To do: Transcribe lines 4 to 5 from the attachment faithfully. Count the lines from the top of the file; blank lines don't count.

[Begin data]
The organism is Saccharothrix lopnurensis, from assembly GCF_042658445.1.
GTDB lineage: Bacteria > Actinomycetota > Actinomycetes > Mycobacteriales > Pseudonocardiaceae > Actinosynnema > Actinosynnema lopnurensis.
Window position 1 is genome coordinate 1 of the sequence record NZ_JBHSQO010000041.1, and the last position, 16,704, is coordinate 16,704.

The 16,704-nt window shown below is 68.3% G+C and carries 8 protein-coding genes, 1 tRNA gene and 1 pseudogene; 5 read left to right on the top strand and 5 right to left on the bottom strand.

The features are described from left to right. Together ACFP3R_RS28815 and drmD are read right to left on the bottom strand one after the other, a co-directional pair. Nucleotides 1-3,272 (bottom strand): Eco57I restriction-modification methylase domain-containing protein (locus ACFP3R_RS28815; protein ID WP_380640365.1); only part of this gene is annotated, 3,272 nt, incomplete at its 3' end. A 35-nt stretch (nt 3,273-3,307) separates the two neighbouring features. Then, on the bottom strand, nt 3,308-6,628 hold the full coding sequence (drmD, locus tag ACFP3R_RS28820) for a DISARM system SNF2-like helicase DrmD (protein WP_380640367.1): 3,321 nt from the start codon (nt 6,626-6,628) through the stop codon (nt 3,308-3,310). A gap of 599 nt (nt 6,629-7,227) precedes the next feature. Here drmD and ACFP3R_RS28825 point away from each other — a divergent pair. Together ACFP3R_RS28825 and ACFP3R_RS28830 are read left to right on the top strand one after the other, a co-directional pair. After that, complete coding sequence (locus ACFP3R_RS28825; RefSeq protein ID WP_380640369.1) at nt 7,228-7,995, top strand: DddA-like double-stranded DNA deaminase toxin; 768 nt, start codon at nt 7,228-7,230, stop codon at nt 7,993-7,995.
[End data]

The 16,704-nt window shown below is 68.3% G+C and carries 8 protein-coding genes, 1 tRNA gene and 1 pseudogene; 5 read left to right on the top strand and 5 right to left on the bottom strand.

The features are described from left to right. Together ACFP3R_RS28815 and drmD are read right to left on the bottom strand one after the other, a co-directional pair. Nucleotides 1-3,272 (bottom strand): Eco57I restriction-modification methylase domain-containing protein (locus ACFP3R_RS28815; protein ID WP_380640365.1); only part of this gene is annotated, 3,272 nt, incomplete at its 3' end. A 35-nt stretch (nt 3,273-3,307) separates the two neighbouring features. Then, on the bottom strand, nt 3,308-6,628 hold the full coding sequence (drmD, locus tag ACFP3R_RS28820) for a DISARM system SNF2-like helicase DrmD (protein WP_380640367.1): 3,321 nt from the start codon (nt 6,626-6,628) through the stop codon (nt 3,308-3,310). A gap of 599 nt (nt 6,629-7,227) precedes the next feature. Here drmD and ACFP3R_RS28825 point away from each other — a divergent pair. Together ACFP3R_RS28825 and ACFP3R_RS28830 are read left to right on the top strand one after the other, a co-directional pair. After that, complete coding sequence (locus ACFP3R_RS28825; RefSeq protein ID WP_380640369.1) at nt 7,228-7,995, top strand: DddA-like double-stranded DNA deaminase toxin; 768 nt, start codon at nt 7,228-7,230, stop codon at nt 7,993-7,995.